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Blog - Grand Auctions

Scottish Silver Marks

Scottish thistle silver mark

The first official marks on Scottish silver appeared in 1457. This was due to an enactment implemented requiring a minimum of 91.66% silver content for silver objects. These silver pieces were struck with both the maker’s mark and the deacon's mark. The deacon was the chief office bearer of the craft in the town and was often a silversmith himself. In 1485 another enactment was introduced requiring the town of origin to be stated, meaning that three marks were now struck.

Date letter and Assay Master's mark

The year 1681 proved to be an important year for striking Scottish silver as two key changes came into effect. Firstly, a date letter was added to denote the year of production. These chronological letters which went through alphabetical cycles are still used to the present day. Secondly, the Deacon's mark was replaced by the Assay Master's mark. The Assay Masters were working silversmiths and, rather like the Deacons before them, struck their initials into the silverware. Hence pieces were struck with what appeared to be two maker's marks along with both the town and date letter mark.

English sterling silver

In 1720 the Scottish silver content standard was raised to 92.5% to be in line with English sterling silver which had been reintroduced. However, this did not have any effect on Scottish silver marks. In 1759 the Assay Master's mark was replaced with a Thistle, which is perhaps the most familiar mark people associate with as being Scottish. These marks remained the same up until 1975 after which the Thistle was replaced with the Lion rampant.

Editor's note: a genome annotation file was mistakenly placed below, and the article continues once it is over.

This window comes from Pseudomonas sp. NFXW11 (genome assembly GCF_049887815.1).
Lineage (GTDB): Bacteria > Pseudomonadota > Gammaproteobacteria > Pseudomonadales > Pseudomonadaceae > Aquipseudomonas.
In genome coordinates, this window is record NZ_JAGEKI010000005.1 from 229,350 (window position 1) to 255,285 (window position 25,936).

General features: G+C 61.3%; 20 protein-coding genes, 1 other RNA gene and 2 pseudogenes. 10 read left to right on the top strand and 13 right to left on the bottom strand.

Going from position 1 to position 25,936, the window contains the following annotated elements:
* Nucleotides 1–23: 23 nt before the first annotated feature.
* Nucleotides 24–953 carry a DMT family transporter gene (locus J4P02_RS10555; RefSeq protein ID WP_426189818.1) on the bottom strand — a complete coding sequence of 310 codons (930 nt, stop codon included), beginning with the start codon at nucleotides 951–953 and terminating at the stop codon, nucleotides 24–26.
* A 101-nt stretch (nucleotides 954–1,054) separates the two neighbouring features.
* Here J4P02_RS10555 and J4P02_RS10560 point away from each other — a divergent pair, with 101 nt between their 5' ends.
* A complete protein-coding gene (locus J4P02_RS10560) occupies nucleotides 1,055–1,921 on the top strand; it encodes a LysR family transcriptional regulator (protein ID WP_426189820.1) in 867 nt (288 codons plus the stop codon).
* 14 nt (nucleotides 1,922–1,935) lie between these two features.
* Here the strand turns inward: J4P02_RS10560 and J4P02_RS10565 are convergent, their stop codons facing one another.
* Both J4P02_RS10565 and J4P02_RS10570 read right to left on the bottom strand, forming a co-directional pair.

Other variations

Although the above is typical of Scottish silver primarily produced in Edinburgh, there are many variations with regards to Scottish provincial marks. For example, during the late 18th and early 19th century, makers often stamped their initials twice and would use their own town mark. Also, the town mark would be either an abbreviation of the town’s name, or alternatively a heraldic symbol synonymous with the town. Many of these marks were devised by the silversmiths themselves and hence there are no clear rules to follow in this respect.

Read more about silver.

If you have any silver that you would like to sell then please contact Robin Newcombe, silver specialist at Grand Auctions, Folkestone, Kent.

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